Rafael Nadal booked a much-anticipated Australian Open final date with Roger Federer after the Spaniard outlasted Grigor Dimitrov in five sets

Nadal into final after Dimitrov epic



Originally published on 27/01/17 00:00

The 2009 champion reached the 21st major final of his career with a hard-fought 6-3 5-7 7-6(5) 6-7(4) 6-4 victory after nearly five hours on Rod Laver Arena.

Ranked No.9 and No.17 respectively, few would have predicted a final between Nadal and long-time rival Federer, but with 31 Grand Slam titles between them, two of the greatest players of all time will meet again on the biggest stage – to the delight of tennis fans around the world. It will be the first time since the 2011 French Open that the pair will face off in a Grand Slam final.

"I hope to recover well and for me it is a privilege,” said Nadal. “It is a special thing for both of us to be able to compete against each other in a major final. I think we both thought that we wouldn't be back in major finals."

Both players had to work for their place in the final. Federer needed five sets to find a way past Stan Wawrinka on Thursday, while Nadal was pushed to the limit by a resilient Dimitrov in a match lasting four hours and 56 minutes. It is the first Grand Slam tournament since the 2009 French Open that both men's semi-finals went to five sets.

After saving two break points in the opening game, it was reasonably plain sailing for Nadal in the early stages. Pouncing on a loose service game from Dimitrov to break in the fourth game, Nadal never looked in danger of surrendering his advantage, winning 90% of points on his first serve as he took the opener.

With both players dropping just six points on serve in the opening set, the second was a very different story, featuring five breaks of serve. Twice Dimitrov forged ahead, only for Nadal to claw his way back. When four set points came and went for Dimitrov, there were echoes of Nadal’s straight sets win over Raonic in the quarter-finals, in which the Canadian squandered six set points in the second set. But as Nadal served to stay in the set for a second time, the Bulgarian roared with delight after converting a fifth set point when a Nadal backhand fizzed long.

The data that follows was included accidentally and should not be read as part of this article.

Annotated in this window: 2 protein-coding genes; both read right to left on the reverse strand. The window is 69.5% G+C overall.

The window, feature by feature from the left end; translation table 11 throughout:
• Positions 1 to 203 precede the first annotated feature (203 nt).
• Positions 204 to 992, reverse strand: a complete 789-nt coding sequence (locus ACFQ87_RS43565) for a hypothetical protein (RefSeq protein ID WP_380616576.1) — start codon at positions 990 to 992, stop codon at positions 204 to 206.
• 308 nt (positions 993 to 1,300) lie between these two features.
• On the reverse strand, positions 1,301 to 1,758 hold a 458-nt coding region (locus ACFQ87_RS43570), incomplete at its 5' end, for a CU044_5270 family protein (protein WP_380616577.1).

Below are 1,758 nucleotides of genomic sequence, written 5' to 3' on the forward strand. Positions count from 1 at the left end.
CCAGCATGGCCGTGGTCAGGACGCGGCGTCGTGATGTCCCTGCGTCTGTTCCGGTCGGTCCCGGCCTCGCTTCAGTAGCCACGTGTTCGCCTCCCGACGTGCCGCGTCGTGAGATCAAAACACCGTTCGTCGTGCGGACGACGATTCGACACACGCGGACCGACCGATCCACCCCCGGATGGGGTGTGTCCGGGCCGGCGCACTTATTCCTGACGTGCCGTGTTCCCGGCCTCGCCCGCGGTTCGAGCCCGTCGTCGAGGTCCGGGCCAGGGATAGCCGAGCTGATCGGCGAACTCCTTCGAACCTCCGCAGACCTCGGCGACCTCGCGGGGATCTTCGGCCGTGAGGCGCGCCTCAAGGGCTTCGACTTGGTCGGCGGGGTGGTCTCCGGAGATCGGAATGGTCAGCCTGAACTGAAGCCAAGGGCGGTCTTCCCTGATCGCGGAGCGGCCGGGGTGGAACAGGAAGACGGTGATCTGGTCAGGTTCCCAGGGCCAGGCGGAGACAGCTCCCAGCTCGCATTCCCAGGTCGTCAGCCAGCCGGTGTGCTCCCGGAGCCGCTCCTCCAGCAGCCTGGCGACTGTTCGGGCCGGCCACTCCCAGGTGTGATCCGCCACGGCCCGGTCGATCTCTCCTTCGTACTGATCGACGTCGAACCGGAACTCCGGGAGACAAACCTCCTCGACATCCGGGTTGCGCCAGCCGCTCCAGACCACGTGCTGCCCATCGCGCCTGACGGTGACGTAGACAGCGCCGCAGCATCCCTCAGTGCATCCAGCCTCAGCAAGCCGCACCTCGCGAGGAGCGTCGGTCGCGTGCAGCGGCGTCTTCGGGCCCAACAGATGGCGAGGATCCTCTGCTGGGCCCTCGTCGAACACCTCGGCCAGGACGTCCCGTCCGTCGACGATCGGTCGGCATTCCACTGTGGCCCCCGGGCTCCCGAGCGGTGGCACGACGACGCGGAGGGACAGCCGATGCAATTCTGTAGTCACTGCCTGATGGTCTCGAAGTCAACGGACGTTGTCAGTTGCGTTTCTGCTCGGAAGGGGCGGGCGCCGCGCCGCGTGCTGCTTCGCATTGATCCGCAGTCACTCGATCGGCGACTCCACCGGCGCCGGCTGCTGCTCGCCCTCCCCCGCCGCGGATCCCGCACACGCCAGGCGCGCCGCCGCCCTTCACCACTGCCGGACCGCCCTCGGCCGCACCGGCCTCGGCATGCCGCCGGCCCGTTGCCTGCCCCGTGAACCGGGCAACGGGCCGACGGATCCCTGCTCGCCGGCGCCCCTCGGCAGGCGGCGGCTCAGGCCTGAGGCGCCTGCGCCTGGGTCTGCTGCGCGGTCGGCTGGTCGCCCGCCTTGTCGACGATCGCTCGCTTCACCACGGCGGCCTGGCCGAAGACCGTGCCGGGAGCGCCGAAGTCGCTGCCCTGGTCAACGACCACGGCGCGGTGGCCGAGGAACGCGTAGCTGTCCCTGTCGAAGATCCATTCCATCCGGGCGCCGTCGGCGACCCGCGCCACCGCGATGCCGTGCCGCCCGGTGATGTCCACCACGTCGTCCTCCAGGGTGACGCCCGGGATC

In a tense third set, the pair traded a break each midway through the set, and after a brief delay when a spectator in the crowd was taken ill, Nadal held to love to force a tiebreak. Dimitrov had never won a breaker against Nadal, and the Spaniard maintained his unbeaten record to take the lead once again.

The fourth set was no less nervy, with Nadal predominantly the aggressor but Dimitrov refusing to yield, and the Bulgarian showed his mettle when he twice served to stay in the match, and showed incredible fight to take the tiebreak and force a decider.

In what was turning into a classic match as the clock approached midnight in Melbourne, neither player willing to yield. But after a superb display of endurance from both players, it was Dimitrov who blinked first. After seeing Nadal save another two break points, an unsuccessful HawkEye challenge, double fault and unlucky net cord saw Dimitrov’s resistance broken, and amid a fervent atmosphere on Rod Laver Arena.

After a high-quality match and a sensational fight from both players, it was only fitting that Dimitrov saved two match points, but Nadal got the job done at the third time of asking to reach his first Australian Open final since 2012.

“Grigor was playing unbelievable,” said Nadal. “It was a great match. I am very happy to be part of it, the crowd was amazing. Many thanks for the huge support, the last two weeks have been unforgettable for me. "When you work hard and have tough moments like last year, I never dreamed to be back in the Australian Open after a lot of months without competing.”

He added: "I think both of us deserve to be in that final. Was a great fight. Finally was me. I feel lucky. I am very happy for that."

Nadal will take heart from the fact that the last time he won in Melbourne, he needed five hours and 14 minutes to see off Fernando Verdasco in the semis before beating Federer in a five-set final, although he was eight years younger at the time.


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